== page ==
Is Pastoral Aspiration Permanent? What Happens If It’s Not?

a-preacher-in-blackI used to be a pastor. Generally speaking, it was something I loved doing. I was exhilerated when, through my equipping, believers began to not only take responsibility for their own spiritual well-being but also for those around them (Ephesians 4:11-13; Galatians 6:1-2, etc.). I love teaching, preaching, discipleship, counseling and leadership development. In many ways, it was my dream job and I’d love to do it again some day. But after ten years of pouring out our lives for others, our church’s needs shifting from visionary to implementation and some major family changes, I resigned.

I would not say that I had reached “burnout” (a topic I’d like to write more about soon, especially considering the stigma of spiritual failure and the spiritual machismo surrounding the idea. But more on that later.). In fact, part of the reason I resigned when I did was to protect myself and my church family from burnout. There were, of course, many factors that led to the decision to resign but they may all be summed up simply by saying that I didn’t want to elder at that time in my life.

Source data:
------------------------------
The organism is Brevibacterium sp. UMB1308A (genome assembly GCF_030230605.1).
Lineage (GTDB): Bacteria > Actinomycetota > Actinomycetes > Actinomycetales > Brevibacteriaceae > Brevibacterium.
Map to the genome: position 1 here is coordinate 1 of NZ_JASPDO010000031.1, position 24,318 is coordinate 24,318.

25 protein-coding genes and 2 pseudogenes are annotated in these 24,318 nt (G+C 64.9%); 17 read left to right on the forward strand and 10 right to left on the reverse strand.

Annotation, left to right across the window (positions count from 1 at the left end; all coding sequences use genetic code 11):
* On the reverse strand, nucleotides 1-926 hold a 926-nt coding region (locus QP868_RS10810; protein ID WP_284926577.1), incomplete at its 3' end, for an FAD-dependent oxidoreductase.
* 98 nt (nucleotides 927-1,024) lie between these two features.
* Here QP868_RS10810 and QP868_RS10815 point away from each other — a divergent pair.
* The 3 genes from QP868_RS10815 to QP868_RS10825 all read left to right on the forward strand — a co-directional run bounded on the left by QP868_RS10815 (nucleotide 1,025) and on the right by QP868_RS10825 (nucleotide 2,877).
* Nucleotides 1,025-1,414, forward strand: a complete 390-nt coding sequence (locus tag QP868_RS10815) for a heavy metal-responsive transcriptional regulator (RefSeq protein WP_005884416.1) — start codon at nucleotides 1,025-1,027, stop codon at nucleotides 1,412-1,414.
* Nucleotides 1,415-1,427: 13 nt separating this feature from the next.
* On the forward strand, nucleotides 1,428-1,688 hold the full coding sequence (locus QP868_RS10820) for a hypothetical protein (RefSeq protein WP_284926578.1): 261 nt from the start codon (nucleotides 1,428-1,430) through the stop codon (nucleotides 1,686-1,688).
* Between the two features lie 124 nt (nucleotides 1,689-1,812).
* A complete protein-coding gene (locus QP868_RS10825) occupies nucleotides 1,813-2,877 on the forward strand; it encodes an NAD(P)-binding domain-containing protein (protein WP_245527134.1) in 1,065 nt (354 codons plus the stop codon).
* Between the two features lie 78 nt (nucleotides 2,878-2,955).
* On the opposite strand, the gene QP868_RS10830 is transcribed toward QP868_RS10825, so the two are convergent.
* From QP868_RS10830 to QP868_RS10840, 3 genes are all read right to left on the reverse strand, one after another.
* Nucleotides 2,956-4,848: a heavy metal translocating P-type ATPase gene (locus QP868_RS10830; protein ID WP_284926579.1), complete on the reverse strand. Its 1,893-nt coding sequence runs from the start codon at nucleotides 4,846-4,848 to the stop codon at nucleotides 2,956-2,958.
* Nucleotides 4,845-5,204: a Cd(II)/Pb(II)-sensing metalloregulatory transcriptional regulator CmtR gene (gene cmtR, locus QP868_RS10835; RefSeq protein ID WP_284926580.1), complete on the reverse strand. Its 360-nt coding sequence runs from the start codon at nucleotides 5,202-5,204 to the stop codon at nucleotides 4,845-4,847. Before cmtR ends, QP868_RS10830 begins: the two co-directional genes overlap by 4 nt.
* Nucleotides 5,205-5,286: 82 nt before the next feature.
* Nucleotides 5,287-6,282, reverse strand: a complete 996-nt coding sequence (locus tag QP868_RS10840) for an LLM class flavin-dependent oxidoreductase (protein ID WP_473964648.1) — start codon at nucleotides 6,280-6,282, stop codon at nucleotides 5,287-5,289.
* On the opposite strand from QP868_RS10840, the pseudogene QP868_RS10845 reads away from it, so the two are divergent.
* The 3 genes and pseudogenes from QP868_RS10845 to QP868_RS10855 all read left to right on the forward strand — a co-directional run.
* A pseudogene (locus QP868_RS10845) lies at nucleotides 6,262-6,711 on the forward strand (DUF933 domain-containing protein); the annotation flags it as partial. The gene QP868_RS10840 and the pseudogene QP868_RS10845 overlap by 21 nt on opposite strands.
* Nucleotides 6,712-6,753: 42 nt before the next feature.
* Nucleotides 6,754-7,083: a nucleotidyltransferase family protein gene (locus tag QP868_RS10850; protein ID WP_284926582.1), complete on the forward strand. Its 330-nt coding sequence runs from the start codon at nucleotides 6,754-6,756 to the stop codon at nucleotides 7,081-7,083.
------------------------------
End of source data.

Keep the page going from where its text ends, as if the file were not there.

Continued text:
This isn’t something many pastors talk about. In fact, you’re led to believe that your’e somehow selfish or that your faith must be in question if you entertain the idea. But I think it is something Paul himself understood deeply. When introducing the characteristics of spiritual leaders (overseer, elder, bishop, pastor, etc.) Paul says in 1 Timothy 3:1: “If anyone aspires to the office of overseer.”

A lot of time is often spent on the idea of “aspiring” to the office of elder when men go through whatever their local church’s process to become an elder might be. A lot of time is spent talking about the difficulties that lie ahead; almost trying to talk the potential elder out of it. Are you sure? And this is good. There might sometimes be people who, though they might possess the right characteristics, simply don’t want to serve as an elder in a local church. Someone taking on the task of caring for other people’s souls should do so wide-eyed and they should certainly want to do it because, though incredibly rewarding, it can also be incredibly difficult.

What seems to be discussed less is the question of whether or not this aspiration is permanent? Just because someone had that aspiration at one point in their life, is it simply assumed that they want to continue indefinitely? Is this something that should be gauged at regular intervals and if so, how? Some churches impose “term limits” on their elders and have a rotating board of elders but I’m not sure that designated periods of time are necessarily the best option.

Complicating the issue is the fact that this “aspiration” is certainly tied to one’s spiritual health, but it is not correct to simply say that if someone does not wish to serve as an elder then their spirituality is not healthy. And yet, there is a sense of guilt often experienced by those who realize that, for whatever reason, they don’t want to serve at that time of life.